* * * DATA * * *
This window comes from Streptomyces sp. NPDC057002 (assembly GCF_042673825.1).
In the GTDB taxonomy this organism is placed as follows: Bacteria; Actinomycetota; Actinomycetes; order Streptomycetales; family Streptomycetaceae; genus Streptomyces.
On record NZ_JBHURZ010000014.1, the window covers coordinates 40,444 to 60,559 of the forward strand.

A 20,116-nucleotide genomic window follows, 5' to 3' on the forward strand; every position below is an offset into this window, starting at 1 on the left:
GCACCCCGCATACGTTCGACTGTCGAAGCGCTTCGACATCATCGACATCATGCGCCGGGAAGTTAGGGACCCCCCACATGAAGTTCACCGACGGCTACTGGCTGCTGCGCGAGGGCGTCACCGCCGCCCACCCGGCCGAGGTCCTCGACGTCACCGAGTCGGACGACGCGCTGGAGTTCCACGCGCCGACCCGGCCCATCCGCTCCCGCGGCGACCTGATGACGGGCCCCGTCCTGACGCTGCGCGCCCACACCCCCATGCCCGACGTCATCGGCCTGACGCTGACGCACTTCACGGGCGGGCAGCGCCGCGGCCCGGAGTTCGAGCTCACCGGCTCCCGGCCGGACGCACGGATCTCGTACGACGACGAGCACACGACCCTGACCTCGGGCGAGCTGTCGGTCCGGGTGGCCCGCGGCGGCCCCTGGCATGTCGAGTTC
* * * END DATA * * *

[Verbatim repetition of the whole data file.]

This window comes from Streptomyces sp. NPDC057002 (assembly GCF_042673825.1).
In the GTDB taxonomy this organism is placed as follows: Bacteria; Actinomycetota; Actinomycetes; order Streptomycetales; family Streptomycetaceae; genus Streptomyces.
On record NZ_JBHURZ010000014.1, the window covers coordinates 40,444 to 60,559 of the forward strand.

A 20,116-nucleotide genomic window follows, 5' to 3' on the forward strand; every position below is an offset into this window, starting at 1 on the left:
GCACCCCGCATACGTTCGACTGTCGAAGCGCTTCGACATCATCGACATCATGCGCCGGGAAGTTAGGGACCCCCCACATGAAGTTCACCGACGGCTACTGGCTGCTGCGCGAGGGCGTCACCGCCGCCCACCCGGCCGAGGTCCTCGACGTCACCGAGTCGGACGACGCGCTGGAGTTCCACGCGCCGACCCGGCCCATCCGCTCCCGCGGCGACCTGATGACGGGCCCCGTCCTGACGCTGCGCGCCCACACCCCCATGCCCGACGTCATCGGCCTGACGCTGACGCACTTCACGGGCGGGCAGCGCCGCGGCCCGGAGTTCGAGCTCACCGGCTCCCGGCCGGACGCACGGATCTCGTACGACGACGAGCACACGACCCTGACCTCGGGCGAGCTGTCGGTCCGGGTGGCCCGCGGCGGCCCCTGGCATGTCGAGTTC